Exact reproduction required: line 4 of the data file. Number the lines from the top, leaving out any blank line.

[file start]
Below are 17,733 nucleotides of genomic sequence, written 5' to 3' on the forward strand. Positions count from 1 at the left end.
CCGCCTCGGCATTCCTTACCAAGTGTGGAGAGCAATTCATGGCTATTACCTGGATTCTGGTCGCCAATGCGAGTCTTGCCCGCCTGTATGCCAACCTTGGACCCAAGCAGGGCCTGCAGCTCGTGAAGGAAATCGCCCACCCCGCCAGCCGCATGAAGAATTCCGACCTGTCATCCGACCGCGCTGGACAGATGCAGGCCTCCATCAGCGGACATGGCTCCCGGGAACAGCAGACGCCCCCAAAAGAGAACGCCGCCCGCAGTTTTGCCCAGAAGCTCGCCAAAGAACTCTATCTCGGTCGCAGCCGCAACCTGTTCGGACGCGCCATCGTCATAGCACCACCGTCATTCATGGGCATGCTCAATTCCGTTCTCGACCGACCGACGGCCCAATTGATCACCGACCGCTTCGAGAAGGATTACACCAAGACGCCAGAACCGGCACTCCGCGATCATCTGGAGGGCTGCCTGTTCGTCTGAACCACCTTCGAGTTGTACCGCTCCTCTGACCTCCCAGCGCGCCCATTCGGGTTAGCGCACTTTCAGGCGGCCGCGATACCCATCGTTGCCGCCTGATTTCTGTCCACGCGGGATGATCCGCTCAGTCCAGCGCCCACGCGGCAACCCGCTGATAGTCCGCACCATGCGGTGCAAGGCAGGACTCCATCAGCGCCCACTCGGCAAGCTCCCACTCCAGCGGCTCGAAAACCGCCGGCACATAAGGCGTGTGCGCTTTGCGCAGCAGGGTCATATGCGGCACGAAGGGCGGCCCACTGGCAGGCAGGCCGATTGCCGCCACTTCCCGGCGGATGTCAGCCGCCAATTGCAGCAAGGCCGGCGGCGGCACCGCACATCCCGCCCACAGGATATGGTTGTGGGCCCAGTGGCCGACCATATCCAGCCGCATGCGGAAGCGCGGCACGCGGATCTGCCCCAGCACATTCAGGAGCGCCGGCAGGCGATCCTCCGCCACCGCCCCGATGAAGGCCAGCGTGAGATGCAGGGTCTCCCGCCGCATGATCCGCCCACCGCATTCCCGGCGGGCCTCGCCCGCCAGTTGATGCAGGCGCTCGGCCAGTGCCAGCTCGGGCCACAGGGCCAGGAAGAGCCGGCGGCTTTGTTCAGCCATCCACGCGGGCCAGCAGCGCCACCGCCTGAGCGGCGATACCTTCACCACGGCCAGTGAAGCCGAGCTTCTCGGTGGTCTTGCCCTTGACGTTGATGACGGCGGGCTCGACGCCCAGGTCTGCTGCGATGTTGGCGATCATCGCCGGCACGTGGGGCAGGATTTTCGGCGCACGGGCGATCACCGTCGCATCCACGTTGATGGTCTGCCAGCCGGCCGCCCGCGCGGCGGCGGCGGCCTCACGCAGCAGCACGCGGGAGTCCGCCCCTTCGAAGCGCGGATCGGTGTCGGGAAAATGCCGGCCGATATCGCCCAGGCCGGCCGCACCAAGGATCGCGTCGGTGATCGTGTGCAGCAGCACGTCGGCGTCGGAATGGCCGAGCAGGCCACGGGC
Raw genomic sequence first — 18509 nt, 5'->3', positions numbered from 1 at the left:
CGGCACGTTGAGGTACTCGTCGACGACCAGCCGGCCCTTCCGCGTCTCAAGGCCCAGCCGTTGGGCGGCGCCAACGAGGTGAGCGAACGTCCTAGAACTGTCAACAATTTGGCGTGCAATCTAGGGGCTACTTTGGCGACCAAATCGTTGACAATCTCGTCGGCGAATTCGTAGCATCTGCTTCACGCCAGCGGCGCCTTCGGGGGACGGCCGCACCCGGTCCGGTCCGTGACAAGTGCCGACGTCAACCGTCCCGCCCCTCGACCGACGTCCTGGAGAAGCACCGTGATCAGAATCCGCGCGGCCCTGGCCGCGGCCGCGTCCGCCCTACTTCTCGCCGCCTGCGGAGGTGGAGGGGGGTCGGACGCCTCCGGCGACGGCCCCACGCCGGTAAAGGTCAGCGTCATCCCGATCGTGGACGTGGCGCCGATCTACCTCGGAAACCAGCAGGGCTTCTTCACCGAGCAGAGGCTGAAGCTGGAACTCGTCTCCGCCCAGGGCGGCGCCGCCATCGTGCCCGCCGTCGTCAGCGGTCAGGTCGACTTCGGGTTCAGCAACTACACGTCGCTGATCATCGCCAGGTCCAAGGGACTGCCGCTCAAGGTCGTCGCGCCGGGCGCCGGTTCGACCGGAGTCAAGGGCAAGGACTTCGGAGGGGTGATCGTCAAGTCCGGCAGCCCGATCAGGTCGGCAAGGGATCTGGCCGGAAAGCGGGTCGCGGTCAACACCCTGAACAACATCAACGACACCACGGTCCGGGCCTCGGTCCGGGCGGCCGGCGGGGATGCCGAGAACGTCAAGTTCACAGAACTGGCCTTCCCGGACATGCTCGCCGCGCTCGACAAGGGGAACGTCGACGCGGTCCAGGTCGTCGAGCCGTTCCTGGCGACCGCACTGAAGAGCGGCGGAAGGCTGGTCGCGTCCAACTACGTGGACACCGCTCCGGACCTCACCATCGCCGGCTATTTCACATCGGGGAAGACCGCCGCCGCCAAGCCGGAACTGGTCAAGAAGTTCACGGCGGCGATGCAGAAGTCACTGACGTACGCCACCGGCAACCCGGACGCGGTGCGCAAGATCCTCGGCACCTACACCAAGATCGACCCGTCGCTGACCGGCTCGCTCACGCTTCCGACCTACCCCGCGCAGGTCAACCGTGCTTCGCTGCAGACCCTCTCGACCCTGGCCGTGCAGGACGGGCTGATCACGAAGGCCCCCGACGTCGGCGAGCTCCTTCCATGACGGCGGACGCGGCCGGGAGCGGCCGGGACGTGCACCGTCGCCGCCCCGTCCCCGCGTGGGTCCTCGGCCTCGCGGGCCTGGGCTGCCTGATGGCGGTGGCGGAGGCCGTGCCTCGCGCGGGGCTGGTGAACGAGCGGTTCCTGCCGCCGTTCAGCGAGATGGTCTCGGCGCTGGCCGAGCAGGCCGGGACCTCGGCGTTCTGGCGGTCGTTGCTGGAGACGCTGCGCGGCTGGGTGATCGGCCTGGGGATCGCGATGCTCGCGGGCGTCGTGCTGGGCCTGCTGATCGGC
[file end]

CGGCACGTTGAGGTACTCGTCGACGACCAGCCGGCCCTTCCGCGTCTCAAGGCCCAGCCGTTGGGCGGCGCCAACGAGGTGAGCGAACGTCCTAGAACTGTCAACAATTTGGCGTGCAATCTAGGGGCTACTTTGGCGACCAAATCGTTGACAATCTCGTCGGCGAATTCGTAGCATCTGCTTCACGCCAGCGGCGCCTTCGGGGGACGGCCGCACCCGGTCCGGTCCGTGACAAGTGCCGACGTCAACCGTCCCGCCCCTCGACCGACGTCCTGGAGAAGCACCGTGATCAGAATCCGCGCGGCCCTGGCCGCGGCCGCGTCCGCCCTACTTCTCGCCGCCTGCGGAGGTGGAGGGGGGTCGGACGCCTCCGGCGACGGCCCCACGCCGGTAAAGGTCAGCGTCATCCCGATCGTGGACGTGGCGCCGATCTACCTCGGAAACCAGCAGGGCTTCTTCACCGAGCAGAGGCTGAAGCTGGAACTCGTCTCCGCCCAGGGCGGCGCCGCCATCGTGCCCGCCGTCGTCAGCGGTCAGGTCGACTTCGGGTTCAGCAACTACACGTCGCTGATCATCGCCAGGTCCAAGGGACTGCCGCTCAAGGTCGTCGCGCCGGGCGCCGGTTCGACCGGAGTCAAGGGCAAGGACTTCGGAGGGGTGATCGTCAAGTCCGGCAGCCCGATCAGGTCGGCAAGGGATCTGGCCGGAAAGCGGGTCGCGGTCAACACCCTGAACAACATCAACGACACCACGGTCCGGGCCTCGGTCCGGGCGGCCGGCGGGGATGCCGAGAACGTCAAGTTCACAGAACTGGCCTTCCCGGACATGCTCGCCGCGCTCGACAAGGGGAACGTCGACGCGGTCCAGGTCGTCGAGCCGTTCCTGGCGACCGCACTGAAGAGCGGCGGAAGGCTGGTCGCGTCCAACTACGTGGACACCGCTCCGGACCTCACCATCGCCGGCTATTTCACATCGGGGAAGACCGCCGCCGCCAAGCCGGAACTGGTCAAGAAGTTCACGGCGGCGATGCAGAAGTCACTGACGTACGCCACCGGCAACCCGGACGCGGTGCGCAAGATCCTCGGCACCTACACCAAGATCGACCCGTCGCTGACCGGCTCGCTCACGCTTCCGACCTACCCCGCGCAGGTCAACCGTGCTTCGCTGCAGACCCTCTCGACCCTGGCCGTGCAGGACGGGCTGATCACGAAGGCCCCCGACGTCGGCGAGCTCCTTCCATGACGGCGGACGCGGCCGGGAGCGGCCGGGACGTGCACCGTCGCCGCCCCGTCCCCGCGTGGGTCCTCGGCCTCGCGGGCCTGGGCTGCCTGATGGCGGTGGCGGAGGCCGTGCCTCGCGCGGGGCTGGTGAACGAGCGGTTCCTGCCGCCGTTCAGCGAGATGGTCTCGGCGCTGGCCGAGCAGGCCGGGACCTCGGCGTTCTGGCGGTCGTTGCTGGAGACGCTGCGCGGCTGGGTGATCGGCCTGGGGATCGCGATGCTCGCGGGCGTCGTGCTGGGCCTGCTGATCGGC